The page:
DNR staff, Puget SoundCorps crews remove debris from house that slid into Pilchuck River

Clean up crews remove house debris from Pilchuck River.
DNR staff and Puget SoundCorps crews spent two days cleaning up debris from a house that slid into the Pilchuck River. Photo: Toni Droscher/DNR

Last February, as a result of heavy rains and high water flows, a house that had been teetering near the edge of the bank along the Pilchuck River slid into the river. (Over the years, the river had shifted course and was eroding the bank out from under the house.)

When the house slid off its foundation, some of it remained on the bank, but a good deal of it fell into the river and broke apart and washed up on state-owned aquatic lands, which DNR manages on behalf of the people of this state. Much of the debris hung up in two bends of the river where logjams trapped the material.

Last week, two DNR staff and a crew of Puget SoundCorps members removed most of the debris during a two-day project. The debris consisted of siding, plywood, a metal door, electrical wires and outlets, plumbing materials, roof trusses, studs with nails, and even an automatic dishwasher. [Update 9/26/12: The debris collected filled a 30-yard dumpster and weighed nearly 4 tons.]

The first part of this year saw heavier-than-usual rains, and the water level of the river just this month became low enough to allow our team to get in and safely remove the materials. The debris from the house posed a risk to both the environmental health of the ecosystem and to public safety, as well as contributed to a visual nuisance.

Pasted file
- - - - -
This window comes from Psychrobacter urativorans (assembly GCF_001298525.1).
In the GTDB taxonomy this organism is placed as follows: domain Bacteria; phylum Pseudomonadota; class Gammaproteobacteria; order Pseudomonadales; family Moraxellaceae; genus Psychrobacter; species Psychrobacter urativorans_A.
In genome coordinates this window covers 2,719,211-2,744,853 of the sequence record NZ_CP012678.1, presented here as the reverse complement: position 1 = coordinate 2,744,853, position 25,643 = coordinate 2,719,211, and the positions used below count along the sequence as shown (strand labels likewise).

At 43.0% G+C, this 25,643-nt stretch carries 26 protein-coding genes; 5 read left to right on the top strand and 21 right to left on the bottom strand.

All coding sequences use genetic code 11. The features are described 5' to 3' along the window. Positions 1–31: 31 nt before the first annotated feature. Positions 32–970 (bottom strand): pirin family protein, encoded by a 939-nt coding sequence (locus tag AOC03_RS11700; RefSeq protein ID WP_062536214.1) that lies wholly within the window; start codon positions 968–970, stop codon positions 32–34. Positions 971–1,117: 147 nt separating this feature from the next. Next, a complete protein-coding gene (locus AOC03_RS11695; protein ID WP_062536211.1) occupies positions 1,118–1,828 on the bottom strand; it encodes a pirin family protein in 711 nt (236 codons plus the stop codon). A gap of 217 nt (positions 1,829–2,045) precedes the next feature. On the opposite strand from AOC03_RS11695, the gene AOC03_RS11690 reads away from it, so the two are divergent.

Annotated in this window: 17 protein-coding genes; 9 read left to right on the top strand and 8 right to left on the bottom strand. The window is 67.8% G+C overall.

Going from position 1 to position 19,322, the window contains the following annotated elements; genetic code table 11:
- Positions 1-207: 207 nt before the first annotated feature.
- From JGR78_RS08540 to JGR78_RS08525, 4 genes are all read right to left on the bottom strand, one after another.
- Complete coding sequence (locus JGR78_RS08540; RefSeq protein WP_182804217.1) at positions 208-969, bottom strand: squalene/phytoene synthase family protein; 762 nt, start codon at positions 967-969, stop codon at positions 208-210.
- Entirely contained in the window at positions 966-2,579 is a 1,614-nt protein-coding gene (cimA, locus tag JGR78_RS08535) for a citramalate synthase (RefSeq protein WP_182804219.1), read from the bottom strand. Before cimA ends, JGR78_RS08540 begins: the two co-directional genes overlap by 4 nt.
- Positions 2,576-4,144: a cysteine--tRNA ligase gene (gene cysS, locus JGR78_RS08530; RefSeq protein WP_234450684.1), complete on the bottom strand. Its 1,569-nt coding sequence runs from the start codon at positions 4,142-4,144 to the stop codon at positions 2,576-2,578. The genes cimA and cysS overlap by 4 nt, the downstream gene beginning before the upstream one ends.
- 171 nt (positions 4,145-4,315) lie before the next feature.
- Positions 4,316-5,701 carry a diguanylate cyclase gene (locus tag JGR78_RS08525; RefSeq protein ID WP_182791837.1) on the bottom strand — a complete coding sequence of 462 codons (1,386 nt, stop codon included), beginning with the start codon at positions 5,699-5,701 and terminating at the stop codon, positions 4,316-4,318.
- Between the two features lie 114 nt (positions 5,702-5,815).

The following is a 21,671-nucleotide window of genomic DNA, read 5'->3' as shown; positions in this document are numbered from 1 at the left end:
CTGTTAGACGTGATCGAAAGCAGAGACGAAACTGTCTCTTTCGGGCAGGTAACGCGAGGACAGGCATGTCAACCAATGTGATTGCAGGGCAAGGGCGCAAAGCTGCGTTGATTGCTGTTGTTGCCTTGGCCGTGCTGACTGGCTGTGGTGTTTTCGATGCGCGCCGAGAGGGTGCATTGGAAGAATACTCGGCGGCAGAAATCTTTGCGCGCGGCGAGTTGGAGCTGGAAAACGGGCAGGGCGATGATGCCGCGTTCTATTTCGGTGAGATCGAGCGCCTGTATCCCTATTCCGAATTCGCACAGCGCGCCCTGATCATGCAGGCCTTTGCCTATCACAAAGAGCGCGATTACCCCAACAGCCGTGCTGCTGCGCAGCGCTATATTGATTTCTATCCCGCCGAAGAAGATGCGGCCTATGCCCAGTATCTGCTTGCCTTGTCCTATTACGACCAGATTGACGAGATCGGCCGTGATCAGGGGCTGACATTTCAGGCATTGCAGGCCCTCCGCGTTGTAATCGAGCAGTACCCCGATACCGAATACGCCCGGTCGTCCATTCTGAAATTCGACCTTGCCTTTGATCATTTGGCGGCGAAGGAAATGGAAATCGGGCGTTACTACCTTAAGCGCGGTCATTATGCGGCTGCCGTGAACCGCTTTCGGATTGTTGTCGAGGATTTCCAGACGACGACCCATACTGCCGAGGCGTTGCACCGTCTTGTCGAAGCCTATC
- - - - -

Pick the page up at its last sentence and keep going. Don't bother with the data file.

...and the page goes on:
Partners make removal possible
Next summer, Snohomish County, our partner in this cleanup effort, will remove the broken up concrete foundation and septic tank that fell into the river. DNR was already planning to clean up the site, but the county is applying for grant funding from the Federal Emergency Management Agency (FEMA). If they are successful, we could be reimbursed for up to nearly 88 percent of our project costs.  

The Washington Department of Fish and Wildlife issued a hydraulic permit for the work to occur, and local staff at WDFW’s Region 4 office in Mill Creek provided  support for the clean-up effort.

Many thanks to the downstream neighbors who gave us access to the river through their properties: Mark Salser and Meika Decher of Polestar Farm and the Holy Cross Catholic Church on Highway 92 just east of Lake Stevens.

Check out more photos of the debris removal site.

About the Puget SoundCorps
The Puget SoundCorps is part of the broader AmeriCorps /Washington Conservation Corps (WCC) Program and gives returning veterans and young adults the opportunity to:

• Gain new skills in the environmental field.
• Earn money to further their education while helping our communities and environment.
Be part of the critical effort to restore, protect and preserve Puget Sound. 

Their work will help support the Puget Sound Partnership’s Action Agenda—the single playbook for setting priorities for and focusing on Puget Sound recovery and protection efforts.

The Puget SoundCorps employs young adults and veterans – building their job skills while they earn money to continue their education and help clean up Puget Sound.

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